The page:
Although not specifically a cyclocross racer, some folks consider John Tomac one of the most famous drop bar dirt racers of all time. Tomac is featured in the latest edition of Bell Helmet’s “Bell All-Stars” video series.
The video interviews Tomac at his ranch in Colorado. Now 50, he splits his time between his ranch, where he has built two motocross tracks, and traveling with his son Eli to motocross races.
From the accompanying story:
“John Tomac runs this operation. He has two full-time ranch workers on staff, but he’s a hands-on boss. Most days, he’s out there getting dirty. The retired pro bike racer, winner of world championships, World Cups and national titles in multiple disciplines, knows that no one ever said ranching was easy. But to see him here on his sprawling 800-acre property, surrounded by the La Plata and San Juan Mountain ranges in the high desert plateau of Cortez, Colorado, is to see a man who is truly in his element.
This rough-hewn life can seem at odds with Tomac’s years as a professional bike racer. Because, let’s face it, he made it look easy. From BMX to cross-country, road racing to downhill, Tomac moved in and out of all varieties of bike racing; and wherever he went, he won. In the late 1980s and ’90s, his image was everywhere. He was a poster boy. A rock star. One week we’d see him bombing down a dusty mountain trail in the Rockies, riding a Yeti with drop handlebars, the next he’d be hammering the cobbles of Paris-Roubaix with Team 7-Eleven.”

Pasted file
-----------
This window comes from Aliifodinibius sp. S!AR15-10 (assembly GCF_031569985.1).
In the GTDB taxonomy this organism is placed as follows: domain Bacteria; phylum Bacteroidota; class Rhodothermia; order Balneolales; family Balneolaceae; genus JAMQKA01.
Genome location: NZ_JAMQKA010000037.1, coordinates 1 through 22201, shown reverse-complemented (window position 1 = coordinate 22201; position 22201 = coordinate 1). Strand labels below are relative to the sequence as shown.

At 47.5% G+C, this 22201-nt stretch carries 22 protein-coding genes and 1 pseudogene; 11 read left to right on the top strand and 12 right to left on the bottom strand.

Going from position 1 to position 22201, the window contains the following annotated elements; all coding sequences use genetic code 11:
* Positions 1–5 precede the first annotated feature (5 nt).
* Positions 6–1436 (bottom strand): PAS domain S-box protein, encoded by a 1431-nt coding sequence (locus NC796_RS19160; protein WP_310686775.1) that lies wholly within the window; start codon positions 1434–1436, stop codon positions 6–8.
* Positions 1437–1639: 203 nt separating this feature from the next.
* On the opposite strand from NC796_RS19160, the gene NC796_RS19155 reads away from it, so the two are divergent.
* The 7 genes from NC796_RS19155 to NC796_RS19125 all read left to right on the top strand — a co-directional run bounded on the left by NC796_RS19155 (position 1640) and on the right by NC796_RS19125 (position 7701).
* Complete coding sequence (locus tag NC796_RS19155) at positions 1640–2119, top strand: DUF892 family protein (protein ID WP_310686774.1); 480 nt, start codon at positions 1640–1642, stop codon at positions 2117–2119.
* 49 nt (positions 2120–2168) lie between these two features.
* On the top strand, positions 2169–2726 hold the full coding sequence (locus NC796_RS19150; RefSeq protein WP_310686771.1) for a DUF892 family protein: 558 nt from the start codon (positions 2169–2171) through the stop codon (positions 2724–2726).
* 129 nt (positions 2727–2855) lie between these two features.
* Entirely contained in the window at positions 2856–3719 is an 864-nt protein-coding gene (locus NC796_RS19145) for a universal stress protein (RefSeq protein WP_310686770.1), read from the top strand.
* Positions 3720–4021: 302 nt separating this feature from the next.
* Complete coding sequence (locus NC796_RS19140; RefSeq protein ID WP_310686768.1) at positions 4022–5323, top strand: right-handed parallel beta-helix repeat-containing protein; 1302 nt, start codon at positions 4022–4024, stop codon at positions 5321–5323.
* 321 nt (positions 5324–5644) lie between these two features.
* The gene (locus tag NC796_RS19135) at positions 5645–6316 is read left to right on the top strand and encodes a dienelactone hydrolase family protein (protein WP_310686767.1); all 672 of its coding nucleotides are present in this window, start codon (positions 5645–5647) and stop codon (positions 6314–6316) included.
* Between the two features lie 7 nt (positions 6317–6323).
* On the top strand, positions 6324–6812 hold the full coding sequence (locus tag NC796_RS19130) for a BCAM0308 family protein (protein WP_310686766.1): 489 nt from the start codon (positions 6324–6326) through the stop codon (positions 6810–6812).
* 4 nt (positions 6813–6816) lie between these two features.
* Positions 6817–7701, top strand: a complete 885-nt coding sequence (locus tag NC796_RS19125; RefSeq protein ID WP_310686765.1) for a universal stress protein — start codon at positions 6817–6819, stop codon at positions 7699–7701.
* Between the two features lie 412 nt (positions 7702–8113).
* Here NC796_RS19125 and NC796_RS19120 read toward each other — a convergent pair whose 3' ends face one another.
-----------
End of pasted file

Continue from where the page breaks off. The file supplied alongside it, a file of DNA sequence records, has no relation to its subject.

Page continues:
Tomac’s career on the road coincided with the rise of EPO use in professional racing. Off-road racing provided a way for him to continue in the sport.
“Considering where he came from, and the life he has built here on the ranch, it’s easy to understand that decision. Shortcuts aren’t really Tomac’s style. ‘For me, it’s like what’s the point of winning if you’re cheating,’ he says. ‘What have you accomplished?'”
As he closes in on his 50th birthday this year, Tomac still likes to get out and ride trails. That’s his way to relax when he’s not busy on the ranch or traveling the motocross circuit with Eli. ‘My favorite thing is to ride the high-country trails here in Colorado,’ he says. ‘Stuff that’s rugged and pretty high up there. I normally ride a bike with about 120mm of suspension, 650b wheels and 3-inch wide tires to handle the nasty, rough terrain.'”